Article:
While the tourist authorities scratch their heads and wonder how to increase the number of tourists, one not very good film is achieving just that.
According to Koldo Lasarte of the Navarra Film Comission, the number of Americans walking the Camino de Santiago (or Saint James’s Way if you prefer) has multiplied by five in the last three years.
The reason for this is not a sudden feeling of spiritual emptiness promoted by excessive materialism or a profound sense of guilt about military aggressiveness or even a suspicion of imperial eclipse. The reason is the film ‘The Way’, starring Martin Sheen and directed by his son Emilio Esteve.
In the same way that ‘The Lord of the Rings’ produced a significant increase in the number of tourists visiting New Zealand, The Way has sparked a great interest in the Camino and, at great personal sacrifice and purely to check the facts, when I walked from Roncesvalles to Santiago myself this summer, I made a point of asking all the Americans I met, and there were a lot, if the film had affected their decision to undertake this massive stroll, and discovered only one who had not based her choice on the film.
It makes sense of course; thousand of people visit Casablanca every year mumbling “we’ll always have Paris” despite the fact that the film was made in California, and many have chosen Scotland for their holidays because they were impressed by Mel Gibson’s blue face and windswept skirt in ‘Braveheart’. Of course they should have visited Ireland where Mel actually made the film.
If The Way, which is apparently based on ‘The Wizard of Oz’ and which does not really have anything much to say about Spanish culture, can produce this effect, mainly because in the film we can see that the Camino brings people together and has a healing power, just imagine what a good film about the Camino could do.
In ‘The Way’ Spanish gastromy only gets a mention when two characters argue about whether it’s appropriate to use the term tapas or pinchos in Pamplona. The majestic city of Burgos is simply the location of a robbery and Leon’s Parador is shown in all its splendour but not identified.
Fortunately we’ll always have Santiago, although the Cathedral authorities have since decided that pilgrims may no longer follow the tradition of placing their fingers in the holes made by centuries of pilgrims in the marble column depicting the Tree of Jesse below Saint James, as Sheen does in the film.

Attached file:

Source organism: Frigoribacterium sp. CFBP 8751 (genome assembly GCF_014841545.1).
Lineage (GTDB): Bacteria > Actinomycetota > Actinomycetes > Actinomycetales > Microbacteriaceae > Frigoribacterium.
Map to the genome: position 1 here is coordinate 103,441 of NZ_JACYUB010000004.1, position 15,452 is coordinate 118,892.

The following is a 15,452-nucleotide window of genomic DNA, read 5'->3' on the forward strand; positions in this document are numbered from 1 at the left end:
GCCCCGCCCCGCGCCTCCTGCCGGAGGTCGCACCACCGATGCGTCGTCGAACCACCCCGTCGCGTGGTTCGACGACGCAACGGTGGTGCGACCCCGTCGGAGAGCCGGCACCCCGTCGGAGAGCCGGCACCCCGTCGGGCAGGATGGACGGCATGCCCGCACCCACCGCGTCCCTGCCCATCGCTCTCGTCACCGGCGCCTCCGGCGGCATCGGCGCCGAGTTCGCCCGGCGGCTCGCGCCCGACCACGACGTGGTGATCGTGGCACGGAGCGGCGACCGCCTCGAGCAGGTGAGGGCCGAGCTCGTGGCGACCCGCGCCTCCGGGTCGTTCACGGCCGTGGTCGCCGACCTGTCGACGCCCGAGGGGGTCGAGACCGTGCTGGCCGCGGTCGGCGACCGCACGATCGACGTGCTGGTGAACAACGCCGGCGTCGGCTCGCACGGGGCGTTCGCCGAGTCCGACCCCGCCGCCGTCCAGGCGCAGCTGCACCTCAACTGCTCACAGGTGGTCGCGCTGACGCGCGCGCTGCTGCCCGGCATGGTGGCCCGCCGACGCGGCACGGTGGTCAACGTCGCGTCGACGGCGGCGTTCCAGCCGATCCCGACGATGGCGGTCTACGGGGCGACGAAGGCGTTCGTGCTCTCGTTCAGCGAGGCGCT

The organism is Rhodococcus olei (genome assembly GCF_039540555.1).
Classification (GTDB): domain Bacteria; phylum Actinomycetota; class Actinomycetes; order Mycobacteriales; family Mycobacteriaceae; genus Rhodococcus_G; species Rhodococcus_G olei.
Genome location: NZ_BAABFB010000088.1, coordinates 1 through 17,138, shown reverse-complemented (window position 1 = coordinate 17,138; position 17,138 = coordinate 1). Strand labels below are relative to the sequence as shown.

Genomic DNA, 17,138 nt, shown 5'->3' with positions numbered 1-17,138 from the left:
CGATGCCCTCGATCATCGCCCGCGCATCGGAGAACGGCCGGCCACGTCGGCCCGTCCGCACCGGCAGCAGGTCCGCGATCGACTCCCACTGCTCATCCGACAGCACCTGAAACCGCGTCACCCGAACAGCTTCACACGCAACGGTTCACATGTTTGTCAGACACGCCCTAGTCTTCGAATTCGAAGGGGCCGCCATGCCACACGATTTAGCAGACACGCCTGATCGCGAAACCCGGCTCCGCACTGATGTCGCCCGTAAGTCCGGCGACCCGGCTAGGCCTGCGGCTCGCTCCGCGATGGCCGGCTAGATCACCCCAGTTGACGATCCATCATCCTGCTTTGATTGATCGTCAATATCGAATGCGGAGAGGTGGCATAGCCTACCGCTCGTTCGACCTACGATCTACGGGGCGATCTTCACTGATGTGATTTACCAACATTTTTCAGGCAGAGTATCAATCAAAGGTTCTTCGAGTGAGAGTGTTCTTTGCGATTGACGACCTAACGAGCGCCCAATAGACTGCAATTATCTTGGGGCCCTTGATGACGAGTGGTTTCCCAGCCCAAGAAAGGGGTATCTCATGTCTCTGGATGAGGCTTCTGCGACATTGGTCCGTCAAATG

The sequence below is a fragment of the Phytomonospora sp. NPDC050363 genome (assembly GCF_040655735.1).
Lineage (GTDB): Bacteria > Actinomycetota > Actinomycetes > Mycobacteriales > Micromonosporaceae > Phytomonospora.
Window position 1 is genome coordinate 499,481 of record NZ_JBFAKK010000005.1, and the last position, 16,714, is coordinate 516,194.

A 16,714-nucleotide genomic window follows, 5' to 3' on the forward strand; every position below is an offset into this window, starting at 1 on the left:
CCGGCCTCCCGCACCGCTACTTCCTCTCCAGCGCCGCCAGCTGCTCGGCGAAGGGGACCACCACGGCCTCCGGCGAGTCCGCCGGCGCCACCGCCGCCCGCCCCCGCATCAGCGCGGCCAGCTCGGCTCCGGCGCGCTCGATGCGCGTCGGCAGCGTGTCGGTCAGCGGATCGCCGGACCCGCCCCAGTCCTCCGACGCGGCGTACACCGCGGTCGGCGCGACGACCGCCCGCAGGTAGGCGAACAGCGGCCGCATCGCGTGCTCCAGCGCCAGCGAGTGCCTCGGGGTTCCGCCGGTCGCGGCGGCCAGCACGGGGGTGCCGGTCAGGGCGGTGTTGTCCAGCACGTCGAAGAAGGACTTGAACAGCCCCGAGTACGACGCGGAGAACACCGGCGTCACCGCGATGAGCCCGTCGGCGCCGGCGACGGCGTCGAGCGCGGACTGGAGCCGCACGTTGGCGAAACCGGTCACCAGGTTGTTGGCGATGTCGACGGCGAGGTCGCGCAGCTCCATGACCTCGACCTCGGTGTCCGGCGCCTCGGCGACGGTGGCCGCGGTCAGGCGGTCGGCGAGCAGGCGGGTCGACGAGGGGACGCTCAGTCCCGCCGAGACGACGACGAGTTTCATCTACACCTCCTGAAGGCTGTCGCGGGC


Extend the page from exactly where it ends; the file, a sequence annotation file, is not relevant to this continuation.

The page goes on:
More than 700 English language films have been made in Spain according to the book Movies Made in Spain, and examples like Woody Allen’s ‘Vicky Christina Barcelona’, also a mediocre film, have similarly brought about an increase in American tourism to Spain, as has a recently made Bollywood film, Zindagi Na Milegi Dobara, a road movie with scenes in Girona, Barcelona, Pamplona Valencia, Sevilla and Huelva.
The Valencian scenes were shot taking advantage of Buñol’s Tomatina festival, the second time an international movie was shot there, the first being the opening scene of ‘We need to talk about Kevin’ with Tina Swinton.
Clearly films are a good way of selling Spain to tourists and there exists a Spanish Film Commission to encourage film makers to shoot in Spain, although they don’t seem to co-ordinate well with Spanish tourist authorities.
One exception recently was ‘The Cold Light of Day’ starring Sigourney Weaver and Bruce Willis, where some of Madrid’s most emblematic monuments appear during dramatic chase scenes, although I have yet to hear anyone using this fact to promote Madrid.
There are many examples of a film almosy single-handedly starting off a tourist boom somewhere; Ava Gardner achieved it for Tossa de Mar with ‘Pandora and the Flying Dutchman’, and ‘El Cid’ put Peñiscola on the tourist map, even if it did represent Valencia in the film.
In other cases the tourist authorities have failed miserably to take advantage of the free publicity offered by a film.
Two incredible examples are Coca in Segovia, where the classic musical film ‘Camelot’ was made starring Richard Harris and Vanessa Redgrave, and Atienza in Guadalajara where Katherine Hepburn spent a summer making ‘The Trojan Women’. In neither case is the film used as a way of encouraging visitors. And these are not exceptions; Artajona in Navarra represents Nottingham Castle in Richard Lester’s ‘Robin and Marian’, starring Sean Connery and Audrey Hepburn, but the local tourist board seems to think that this fact would discourage people from visiting.
‘Doctor Zhivago’, loved by millions, was largely made in Soria, but you’d never guess if you went to the local tourist office to ask.
Films and tourism clearly go hand in hand, but unfortunately there is no organisation in Spain taking advantage of the opportunities offered. Both the Spanish tourist authorities and the film commissions are fractured, regional and local organisations, competing against each other instead of collaborating on a cohesive policy to utilise the images of Spain contained in so many memorable films.
In Valencia, although there is a way to Santiago, not many people use it; but we do have the Via Augusta. Maybe some film director will make a movie about that, with Roman soldiers attacking modern day pilgrims, or something like that.
But for the moment, they haven’t even made what could be a fantastic video clip with images from some of the great films made here.